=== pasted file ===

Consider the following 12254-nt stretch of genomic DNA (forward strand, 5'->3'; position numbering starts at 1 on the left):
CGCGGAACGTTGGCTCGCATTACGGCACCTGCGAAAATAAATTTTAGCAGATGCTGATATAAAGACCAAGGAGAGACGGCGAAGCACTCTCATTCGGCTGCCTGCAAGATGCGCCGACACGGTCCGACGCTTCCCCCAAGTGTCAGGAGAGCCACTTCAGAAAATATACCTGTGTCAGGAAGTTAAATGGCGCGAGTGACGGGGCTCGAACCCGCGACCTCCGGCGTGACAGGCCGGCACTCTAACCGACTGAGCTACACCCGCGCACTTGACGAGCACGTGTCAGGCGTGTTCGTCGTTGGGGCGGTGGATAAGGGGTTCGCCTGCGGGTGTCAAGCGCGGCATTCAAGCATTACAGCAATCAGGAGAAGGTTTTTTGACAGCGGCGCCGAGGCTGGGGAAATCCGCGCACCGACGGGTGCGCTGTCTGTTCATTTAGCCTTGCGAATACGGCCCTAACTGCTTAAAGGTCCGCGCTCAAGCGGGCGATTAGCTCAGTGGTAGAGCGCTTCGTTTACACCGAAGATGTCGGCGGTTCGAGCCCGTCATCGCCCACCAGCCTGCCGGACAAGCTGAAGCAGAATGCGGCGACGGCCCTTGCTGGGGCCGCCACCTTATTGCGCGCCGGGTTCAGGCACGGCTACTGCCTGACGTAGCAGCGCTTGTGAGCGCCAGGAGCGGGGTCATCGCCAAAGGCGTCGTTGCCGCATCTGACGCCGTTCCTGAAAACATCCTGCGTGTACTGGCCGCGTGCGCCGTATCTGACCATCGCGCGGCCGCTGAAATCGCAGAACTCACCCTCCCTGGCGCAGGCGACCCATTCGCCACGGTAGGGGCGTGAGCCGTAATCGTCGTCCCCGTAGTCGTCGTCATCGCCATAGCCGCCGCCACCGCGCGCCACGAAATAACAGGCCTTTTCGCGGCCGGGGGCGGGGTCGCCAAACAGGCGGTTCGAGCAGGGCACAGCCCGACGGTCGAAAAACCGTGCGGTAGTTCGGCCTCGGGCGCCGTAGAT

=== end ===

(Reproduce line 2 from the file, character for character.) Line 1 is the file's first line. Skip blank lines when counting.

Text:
CGCGGAACGTTGGCTCGCATTACGGCACCTGCGAAAATAAATTTTAGCAGATGCTGATATAAAGACCAAGGAGAGACGGCGAAGCACTCTCATTCGGCTGCCTGCAAGATGCGCCGACACGGTCCGACGCTTCCCCCAAGTGTCAGGAGAGCCACTTCAGAAAATATACCTGTGTCAGGAAGTTAAATGGCGCGAGTGACGGGGCTCGAACCCGCGACCTCCGGCGTGACAGGCCGGCACTCTAACCGACTGAGCTACACCCGCGCACTTGACGAGCACGTGTCAGGCGTGTTCGTCGTTGGGGCGGTGGATAAGGGGTTCGCCTGCGGGTGTCAAGCGCGGCATTCAAGCATTACAGCAATCAGGAGAAGGTTTTTTGACAGCGGCGCCGAGGCTGGGGAAATCCGCGCACCGACGGGTGCGCTGTCTGTTCATTTAGCCTTGCGAATACGGCCCTAACTGCTTAAAGGTCCGCGCTCAAGCGGGCGATTAGCTCAGTGGTAGAGCGCTTCGTTTACACCGAAGATGTCGGCGGTTCGAGCCCGTCATCGCCCACCAGCCTGCCGGACAAGCTGAAGCAGAATGCGGCGACGGCCCTTGCTGGGGCCGCCACCTTATTGCGCGCCGGGTTCAGGCACGGCTACTGCCTGACGTAGCAGCGCTTGTGAGCGCCAGGAGCGGGGTCATCGCCAAAGGCGTCGTTGCCGCATCTGACGCCGTTCCTGAAAACATCCTGCGTGTACTGGCCGCGTGCGCCGTATCTGACCATCGCGCGGCCGCTGAAATCGCAGAACTCACCCTCCCTGGCGCAGGCGACCCATTCGCCACGGTAGGGGCGTGAGCCGTAATCGTCGTCCCCGTAGTCGTCGTCATCGCCATAGCCGCCGCCACCGCGCGCCACGAAATAACAGGCCTTTTCGCGGCCGGGGGCGGGGTCGCCAAACAGGCGGTTCGAGCAGGGCACAGCCCGACGGTCGAAAAACCGTGCGGTAGTTCGGCCTCGGGCGCCGTAGAT